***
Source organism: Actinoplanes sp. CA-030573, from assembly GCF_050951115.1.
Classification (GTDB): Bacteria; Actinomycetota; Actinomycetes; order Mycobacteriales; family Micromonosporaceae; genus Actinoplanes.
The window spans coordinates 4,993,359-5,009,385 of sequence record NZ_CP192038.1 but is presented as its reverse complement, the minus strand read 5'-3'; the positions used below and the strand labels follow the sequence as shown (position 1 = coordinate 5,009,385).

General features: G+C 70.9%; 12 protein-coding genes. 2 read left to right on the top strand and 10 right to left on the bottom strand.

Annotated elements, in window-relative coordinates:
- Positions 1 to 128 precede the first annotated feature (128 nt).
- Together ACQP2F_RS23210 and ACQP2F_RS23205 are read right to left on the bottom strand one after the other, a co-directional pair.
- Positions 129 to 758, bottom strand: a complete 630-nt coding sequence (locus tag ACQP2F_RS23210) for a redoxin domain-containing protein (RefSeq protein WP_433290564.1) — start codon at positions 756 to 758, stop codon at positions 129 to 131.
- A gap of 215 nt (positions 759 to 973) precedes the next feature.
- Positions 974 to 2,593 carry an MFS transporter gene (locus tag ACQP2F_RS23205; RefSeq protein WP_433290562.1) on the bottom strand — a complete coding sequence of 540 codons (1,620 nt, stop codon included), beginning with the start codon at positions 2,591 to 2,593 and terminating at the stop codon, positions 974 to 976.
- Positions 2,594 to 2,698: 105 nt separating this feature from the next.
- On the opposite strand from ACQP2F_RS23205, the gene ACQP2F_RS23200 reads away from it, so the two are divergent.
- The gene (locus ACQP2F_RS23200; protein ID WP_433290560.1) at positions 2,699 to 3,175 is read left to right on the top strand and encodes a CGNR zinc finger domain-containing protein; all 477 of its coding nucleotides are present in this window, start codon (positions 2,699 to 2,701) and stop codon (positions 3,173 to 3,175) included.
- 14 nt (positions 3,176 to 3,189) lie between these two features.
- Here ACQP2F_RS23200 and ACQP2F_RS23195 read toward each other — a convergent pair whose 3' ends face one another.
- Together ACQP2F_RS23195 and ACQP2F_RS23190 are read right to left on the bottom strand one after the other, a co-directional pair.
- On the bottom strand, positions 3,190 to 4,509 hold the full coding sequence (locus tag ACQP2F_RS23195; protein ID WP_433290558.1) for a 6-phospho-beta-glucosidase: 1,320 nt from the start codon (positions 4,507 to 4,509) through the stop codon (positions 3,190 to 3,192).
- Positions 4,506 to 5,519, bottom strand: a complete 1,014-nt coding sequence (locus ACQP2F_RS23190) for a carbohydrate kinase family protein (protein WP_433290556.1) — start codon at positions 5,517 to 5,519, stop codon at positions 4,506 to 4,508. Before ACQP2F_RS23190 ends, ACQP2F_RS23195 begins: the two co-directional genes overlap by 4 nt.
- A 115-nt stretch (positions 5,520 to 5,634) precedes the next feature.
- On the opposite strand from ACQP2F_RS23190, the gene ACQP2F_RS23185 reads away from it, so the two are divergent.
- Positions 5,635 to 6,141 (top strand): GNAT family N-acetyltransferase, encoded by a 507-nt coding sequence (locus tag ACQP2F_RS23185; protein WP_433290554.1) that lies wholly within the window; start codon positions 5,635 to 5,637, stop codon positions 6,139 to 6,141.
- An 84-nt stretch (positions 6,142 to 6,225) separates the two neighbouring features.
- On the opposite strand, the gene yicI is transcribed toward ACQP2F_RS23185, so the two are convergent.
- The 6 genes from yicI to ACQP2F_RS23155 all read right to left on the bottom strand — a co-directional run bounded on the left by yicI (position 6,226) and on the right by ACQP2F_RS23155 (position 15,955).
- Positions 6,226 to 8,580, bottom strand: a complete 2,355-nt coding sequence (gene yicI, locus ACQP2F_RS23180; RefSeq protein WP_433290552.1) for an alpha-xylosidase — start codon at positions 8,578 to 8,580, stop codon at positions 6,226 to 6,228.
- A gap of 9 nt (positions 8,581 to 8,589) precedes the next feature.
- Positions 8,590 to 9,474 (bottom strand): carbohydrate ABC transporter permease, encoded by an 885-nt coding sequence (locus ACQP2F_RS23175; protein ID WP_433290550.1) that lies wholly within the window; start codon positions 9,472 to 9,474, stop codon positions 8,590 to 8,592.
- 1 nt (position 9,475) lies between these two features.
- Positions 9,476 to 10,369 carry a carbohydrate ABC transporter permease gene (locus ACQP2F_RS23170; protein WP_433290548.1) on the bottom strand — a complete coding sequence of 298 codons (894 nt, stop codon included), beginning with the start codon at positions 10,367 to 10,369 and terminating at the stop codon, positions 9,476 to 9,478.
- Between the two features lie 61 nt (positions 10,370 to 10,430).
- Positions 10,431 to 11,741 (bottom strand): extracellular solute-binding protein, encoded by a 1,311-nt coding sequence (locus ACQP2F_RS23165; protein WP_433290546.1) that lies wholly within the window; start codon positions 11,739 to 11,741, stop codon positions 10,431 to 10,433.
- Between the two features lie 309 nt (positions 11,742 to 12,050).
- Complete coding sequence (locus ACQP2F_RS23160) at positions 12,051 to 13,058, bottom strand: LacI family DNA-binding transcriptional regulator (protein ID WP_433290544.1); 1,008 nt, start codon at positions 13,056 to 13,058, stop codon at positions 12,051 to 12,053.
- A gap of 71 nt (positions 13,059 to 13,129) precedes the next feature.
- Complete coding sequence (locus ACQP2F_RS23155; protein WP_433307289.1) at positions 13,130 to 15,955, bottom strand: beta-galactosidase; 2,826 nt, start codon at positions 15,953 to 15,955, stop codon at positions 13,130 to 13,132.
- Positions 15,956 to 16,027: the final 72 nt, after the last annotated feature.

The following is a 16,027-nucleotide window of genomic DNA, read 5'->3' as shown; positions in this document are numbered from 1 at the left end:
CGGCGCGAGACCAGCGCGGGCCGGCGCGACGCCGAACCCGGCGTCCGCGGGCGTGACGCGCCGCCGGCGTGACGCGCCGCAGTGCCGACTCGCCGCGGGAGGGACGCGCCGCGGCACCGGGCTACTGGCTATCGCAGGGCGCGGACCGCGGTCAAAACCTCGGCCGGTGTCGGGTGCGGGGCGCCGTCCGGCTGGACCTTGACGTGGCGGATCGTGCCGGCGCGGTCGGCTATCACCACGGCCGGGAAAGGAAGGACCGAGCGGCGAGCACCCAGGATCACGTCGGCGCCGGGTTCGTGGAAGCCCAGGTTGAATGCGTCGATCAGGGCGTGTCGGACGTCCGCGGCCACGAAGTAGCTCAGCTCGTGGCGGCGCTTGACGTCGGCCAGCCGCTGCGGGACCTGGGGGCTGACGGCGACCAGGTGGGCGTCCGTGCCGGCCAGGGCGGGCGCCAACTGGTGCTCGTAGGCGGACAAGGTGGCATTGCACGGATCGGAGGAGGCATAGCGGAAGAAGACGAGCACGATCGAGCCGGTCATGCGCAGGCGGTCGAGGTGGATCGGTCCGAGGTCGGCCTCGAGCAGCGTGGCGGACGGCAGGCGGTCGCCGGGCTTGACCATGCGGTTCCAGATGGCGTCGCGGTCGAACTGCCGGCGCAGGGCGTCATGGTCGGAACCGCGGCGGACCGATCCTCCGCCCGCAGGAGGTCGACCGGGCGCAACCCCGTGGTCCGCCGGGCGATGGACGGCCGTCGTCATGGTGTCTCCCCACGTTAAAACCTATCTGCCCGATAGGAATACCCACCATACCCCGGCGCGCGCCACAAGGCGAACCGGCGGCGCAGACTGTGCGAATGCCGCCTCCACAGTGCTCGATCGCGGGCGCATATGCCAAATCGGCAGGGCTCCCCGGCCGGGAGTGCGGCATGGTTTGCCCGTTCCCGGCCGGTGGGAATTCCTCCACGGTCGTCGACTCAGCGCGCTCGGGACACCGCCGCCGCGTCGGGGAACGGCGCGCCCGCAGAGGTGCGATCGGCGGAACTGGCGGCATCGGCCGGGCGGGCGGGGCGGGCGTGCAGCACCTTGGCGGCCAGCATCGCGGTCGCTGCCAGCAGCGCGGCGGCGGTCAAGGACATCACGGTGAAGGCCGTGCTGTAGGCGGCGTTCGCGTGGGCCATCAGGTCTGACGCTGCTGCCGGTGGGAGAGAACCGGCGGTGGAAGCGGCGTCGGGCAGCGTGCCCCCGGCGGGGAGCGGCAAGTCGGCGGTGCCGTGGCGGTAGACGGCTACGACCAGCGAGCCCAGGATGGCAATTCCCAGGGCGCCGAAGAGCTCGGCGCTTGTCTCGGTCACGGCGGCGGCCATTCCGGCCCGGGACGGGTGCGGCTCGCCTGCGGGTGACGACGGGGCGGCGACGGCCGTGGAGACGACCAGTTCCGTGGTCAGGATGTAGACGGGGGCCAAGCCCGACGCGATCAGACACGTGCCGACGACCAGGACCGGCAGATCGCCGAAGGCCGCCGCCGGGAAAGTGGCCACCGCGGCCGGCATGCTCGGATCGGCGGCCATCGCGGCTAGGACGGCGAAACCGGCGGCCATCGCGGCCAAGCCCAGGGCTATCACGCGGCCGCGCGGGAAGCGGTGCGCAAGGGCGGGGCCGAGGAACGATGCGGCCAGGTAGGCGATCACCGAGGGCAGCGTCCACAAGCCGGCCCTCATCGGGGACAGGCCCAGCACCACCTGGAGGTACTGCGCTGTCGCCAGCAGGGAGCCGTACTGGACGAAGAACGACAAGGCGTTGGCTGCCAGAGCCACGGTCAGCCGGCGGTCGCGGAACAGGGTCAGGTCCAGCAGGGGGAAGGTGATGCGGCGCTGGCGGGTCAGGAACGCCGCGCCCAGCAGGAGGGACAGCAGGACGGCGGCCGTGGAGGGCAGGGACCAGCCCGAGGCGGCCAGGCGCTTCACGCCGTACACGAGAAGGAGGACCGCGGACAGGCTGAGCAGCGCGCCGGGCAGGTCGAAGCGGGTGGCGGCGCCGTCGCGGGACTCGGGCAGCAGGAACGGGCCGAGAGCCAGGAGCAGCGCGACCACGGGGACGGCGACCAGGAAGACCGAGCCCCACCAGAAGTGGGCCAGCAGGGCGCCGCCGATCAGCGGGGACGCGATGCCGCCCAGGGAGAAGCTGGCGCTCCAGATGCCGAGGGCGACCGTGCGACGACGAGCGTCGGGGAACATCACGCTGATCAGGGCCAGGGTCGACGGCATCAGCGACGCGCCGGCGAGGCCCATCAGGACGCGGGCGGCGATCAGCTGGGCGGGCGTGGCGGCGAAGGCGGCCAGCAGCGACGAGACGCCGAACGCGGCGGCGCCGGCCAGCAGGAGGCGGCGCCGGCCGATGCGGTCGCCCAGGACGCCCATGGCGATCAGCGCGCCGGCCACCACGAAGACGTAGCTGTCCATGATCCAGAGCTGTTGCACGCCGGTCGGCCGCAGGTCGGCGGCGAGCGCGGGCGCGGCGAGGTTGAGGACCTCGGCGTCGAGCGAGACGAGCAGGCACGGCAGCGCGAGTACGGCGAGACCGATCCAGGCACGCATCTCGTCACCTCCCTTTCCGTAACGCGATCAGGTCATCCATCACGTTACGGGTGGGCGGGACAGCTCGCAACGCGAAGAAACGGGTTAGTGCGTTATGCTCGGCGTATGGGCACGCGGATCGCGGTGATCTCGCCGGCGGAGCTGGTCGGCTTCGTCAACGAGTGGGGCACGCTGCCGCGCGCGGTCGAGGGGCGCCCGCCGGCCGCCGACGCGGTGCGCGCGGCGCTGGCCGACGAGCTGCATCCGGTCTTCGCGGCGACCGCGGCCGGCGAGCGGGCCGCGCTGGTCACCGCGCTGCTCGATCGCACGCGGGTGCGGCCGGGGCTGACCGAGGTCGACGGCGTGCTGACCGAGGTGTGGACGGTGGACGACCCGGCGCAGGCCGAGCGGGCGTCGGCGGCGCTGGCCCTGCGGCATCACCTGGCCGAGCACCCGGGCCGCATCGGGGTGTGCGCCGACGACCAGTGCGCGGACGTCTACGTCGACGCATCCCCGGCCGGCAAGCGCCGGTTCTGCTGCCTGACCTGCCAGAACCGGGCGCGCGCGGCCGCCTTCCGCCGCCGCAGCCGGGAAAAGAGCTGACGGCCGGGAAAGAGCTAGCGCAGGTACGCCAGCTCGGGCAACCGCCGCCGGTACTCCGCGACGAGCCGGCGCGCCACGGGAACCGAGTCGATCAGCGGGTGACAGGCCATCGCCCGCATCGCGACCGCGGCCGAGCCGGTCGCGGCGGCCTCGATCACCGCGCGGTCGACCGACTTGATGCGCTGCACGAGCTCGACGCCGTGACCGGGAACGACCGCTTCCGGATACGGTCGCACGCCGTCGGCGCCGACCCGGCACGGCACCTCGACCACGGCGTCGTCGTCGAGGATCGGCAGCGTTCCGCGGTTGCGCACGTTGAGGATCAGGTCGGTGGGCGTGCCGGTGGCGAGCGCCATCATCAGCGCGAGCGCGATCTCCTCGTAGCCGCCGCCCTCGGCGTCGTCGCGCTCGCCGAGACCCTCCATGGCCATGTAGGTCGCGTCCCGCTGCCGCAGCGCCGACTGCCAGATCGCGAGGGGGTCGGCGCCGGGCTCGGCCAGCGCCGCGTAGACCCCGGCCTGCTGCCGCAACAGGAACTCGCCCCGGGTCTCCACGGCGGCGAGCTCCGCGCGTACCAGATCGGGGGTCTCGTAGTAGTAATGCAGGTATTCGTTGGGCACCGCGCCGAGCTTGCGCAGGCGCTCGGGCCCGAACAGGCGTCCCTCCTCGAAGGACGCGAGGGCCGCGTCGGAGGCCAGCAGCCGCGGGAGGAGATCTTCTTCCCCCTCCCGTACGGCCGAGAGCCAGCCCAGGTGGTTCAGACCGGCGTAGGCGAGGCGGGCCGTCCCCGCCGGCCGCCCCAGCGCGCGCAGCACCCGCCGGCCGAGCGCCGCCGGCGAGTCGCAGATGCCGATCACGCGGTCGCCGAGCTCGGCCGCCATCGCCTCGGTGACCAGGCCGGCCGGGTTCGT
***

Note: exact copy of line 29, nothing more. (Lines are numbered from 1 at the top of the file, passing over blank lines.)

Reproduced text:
- Positions 9,476 to 10,369 carry a carbohydrate ABC transporter permease gene (locus ACQP2F_RS23170; protein WP_433290548.1) on the bottom strand — a complete coding sequence of 298 codons (894 nt, stop codon included), beginning with the start codon at positions 10,367 to 10,369 and terminating at the stop codon, positions 9,476 to 9,478.